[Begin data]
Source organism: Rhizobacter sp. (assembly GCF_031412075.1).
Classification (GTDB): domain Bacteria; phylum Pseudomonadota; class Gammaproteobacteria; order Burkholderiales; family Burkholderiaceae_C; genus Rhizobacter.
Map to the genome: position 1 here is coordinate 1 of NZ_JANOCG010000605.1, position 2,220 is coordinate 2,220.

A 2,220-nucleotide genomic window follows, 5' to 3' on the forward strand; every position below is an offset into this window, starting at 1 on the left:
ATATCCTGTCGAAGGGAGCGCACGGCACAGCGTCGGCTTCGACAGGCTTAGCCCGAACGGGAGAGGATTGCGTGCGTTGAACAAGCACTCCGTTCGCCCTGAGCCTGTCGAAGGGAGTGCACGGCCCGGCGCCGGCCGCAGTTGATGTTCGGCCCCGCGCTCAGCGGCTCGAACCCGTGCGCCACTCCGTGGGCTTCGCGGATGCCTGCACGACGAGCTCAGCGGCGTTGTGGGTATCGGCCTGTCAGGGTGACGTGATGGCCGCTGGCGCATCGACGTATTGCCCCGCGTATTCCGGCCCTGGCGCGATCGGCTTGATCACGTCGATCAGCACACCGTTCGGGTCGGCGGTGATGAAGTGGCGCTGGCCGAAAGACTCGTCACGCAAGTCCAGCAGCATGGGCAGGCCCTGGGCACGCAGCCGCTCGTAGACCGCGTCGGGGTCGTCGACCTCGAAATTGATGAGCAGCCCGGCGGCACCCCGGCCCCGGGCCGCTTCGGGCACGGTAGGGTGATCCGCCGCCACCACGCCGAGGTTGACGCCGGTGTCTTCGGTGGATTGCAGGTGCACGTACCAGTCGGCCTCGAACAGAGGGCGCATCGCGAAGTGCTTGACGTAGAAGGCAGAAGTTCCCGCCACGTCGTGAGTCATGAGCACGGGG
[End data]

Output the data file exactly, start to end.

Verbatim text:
Source organism: Rhizobacter sp. (assembly GCF_031412075.1).
Classification (GTDB): domain Bacteria; phylum Pseudomonadota; class Gammaproteobacteria; order Burkholderiales; family Burkholderiaceae_C; genus Rhizobacter.
Map to the genome: position 1 here is coordinate 1 of NZ_JANOCG010000605.1, position 2,220 is coordinate 2,220.

A 2,220-nucleotide genomic window follows, 5' to 3' on the forward strand; every position below is an offset into this window, starting at 1 on the left:
ATATCCTGTCGAAGGGAGCGCACGGCACAGCGTCGGCTTCGACAGGCTTAGCCCGAACGGGAGAGGATTGCGTGCGTTGAACAAGCACTCCGTTCGCCCTGAGCCTGTCGAAGGGAGTGCACGGCCCGGCGCCGGCCGCAGTTGATGTTCGGCCCCGCGCTCAGCGGCTCGAACCCGTGCGCCACTCCGTGGGCTTCGCGGATGCCTGCACGACGAGCTCAGCGGCGTTGTGGGTATCGGCCTGTCAGGGTGACGTGATGGCCGCTGGCGCATCGACGTATTGCCCCGCGTATTCCGGCCCTGGCGCGATCGGCTTGATCACGTCGATCAGCACACCGTTCGGGTCGGCGGTGATGAAGTGGCGCTGGCCGAAAGACTCGTCACGCAAGTCCAGCAGCATGGGCAGGCCCTGGGCACGCAGCCGCTCGTAGACCGCGTCGGGGTCGTCGACCTCGAAATTGATGAGCAGCCCGGCGGCACCCCGGCCCCGGGCCGCTTCGGGCACGGTAGGGTGATCCGCCGCCACCACGCCGAGGTTGACGCCGGTGTCTTCGGTGGATTGCAGGTGCACGTACCAGTCGGCCTCGAACAGAGGGCGCATCGCGAAGTGCTTGACGTAGAAGGCAGAAGTTCCCGCCACGTCGTGAGTCATGAGCACGGGG